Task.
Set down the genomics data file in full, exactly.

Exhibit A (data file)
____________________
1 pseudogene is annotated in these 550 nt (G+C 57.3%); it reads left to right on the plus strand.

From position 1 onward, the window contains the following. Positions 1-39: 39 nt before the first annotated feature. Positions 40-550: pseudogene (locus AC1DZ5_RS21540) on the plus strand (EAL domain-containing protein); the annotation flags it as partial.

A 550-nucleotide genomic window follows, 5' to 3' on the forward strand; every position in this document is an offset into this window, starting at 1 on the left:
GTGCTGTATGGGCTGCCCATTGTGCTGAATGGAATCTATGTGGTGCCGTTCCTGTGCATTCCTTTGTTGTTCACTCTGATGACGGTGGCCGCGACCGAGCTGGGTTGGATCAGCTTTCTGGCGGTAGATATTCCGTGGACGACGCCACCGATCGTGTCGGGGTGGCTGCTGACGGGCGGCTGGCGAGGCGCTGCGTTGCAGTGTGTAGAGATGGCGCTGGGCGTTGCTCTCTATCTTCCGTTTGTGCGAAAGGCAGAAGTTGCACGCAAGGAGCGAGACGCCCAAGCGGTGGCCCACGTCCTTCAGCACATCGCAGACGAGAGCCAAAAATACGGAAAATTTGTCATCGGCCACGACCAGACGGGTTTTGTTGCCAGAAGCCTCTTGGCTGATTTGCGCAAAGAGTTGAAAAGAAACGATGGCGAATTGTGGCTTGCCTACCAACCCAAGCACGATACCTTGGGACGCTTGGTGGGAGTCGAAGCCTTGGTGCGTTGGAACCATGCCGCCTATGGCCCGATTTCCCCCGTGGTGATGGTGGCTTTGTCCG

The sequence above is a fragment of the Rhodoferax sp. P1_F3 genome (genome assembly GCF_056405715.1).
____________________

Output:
1 pseudogene is annotated in these 550 nt (G+C 57.3%); it reads left to right on the plus strand.

From position 1 onward, the window contains the following. Positions 1-39: 39 nt before the first annotated feature. Positions 40-550: pseudogene (locus AC1DZ5_RS21540) on the plus strand (EAL domain-containing protein); the annotation flags it as partial.

A 550-nucleotide genomic window follows, 5' to 3' on the forward strand; every position in this document is an offset into this window, starting at 1 on the left:
GTGCTGTATGGGCTGCCCATTGTGCTGAATGGAATCTATGTGGTGCCGTTCCTGTGCATTCCTTTGTTGTTCACTCTGATGACGGTGGCCGCGACCGAGCTGGGTTGGATCAGCTTTCTGGCGGTAGATATTCCGTGGACGACGCCACCGATCGTGTCGGGGTGGCTGCTGACGGGCGGCTGGCGAGGCGCTGCGTTGCAGTGTGTAGAGATGGCGCTGGGCGTTGCTCTCTATCTTCCGTTTGTGCGAAAGGCAGAAGTTGCACGCAAGGAGCGAGACGCCCAAGCGGTGGCCCACGTCCTTCAGCACATCGCAGACGAGAGCCAAAAATACGGAAAATTTGTCATCGGCCACGACCAGACGGGTTTTGTTGCCAGAAGCCTCTTGGCTGATTTGCGCAAAGAGTTGAAAAGAAACGATGGCGAATTGTGGCTTGCCTACCAACCCAAGCACGATACCTTGGGACGCTTGGTGGGAGTCGAAGCCTTGGTGCGTTGGAACCATGCCGCCTATGGCCCGATTTCCCCCGTGGTGATGGTGGCTTTGTCCG

The sequence above is a fragment of the Rhodoferax sp. P1_F3 genome (genome assembly GCF_056405715.1).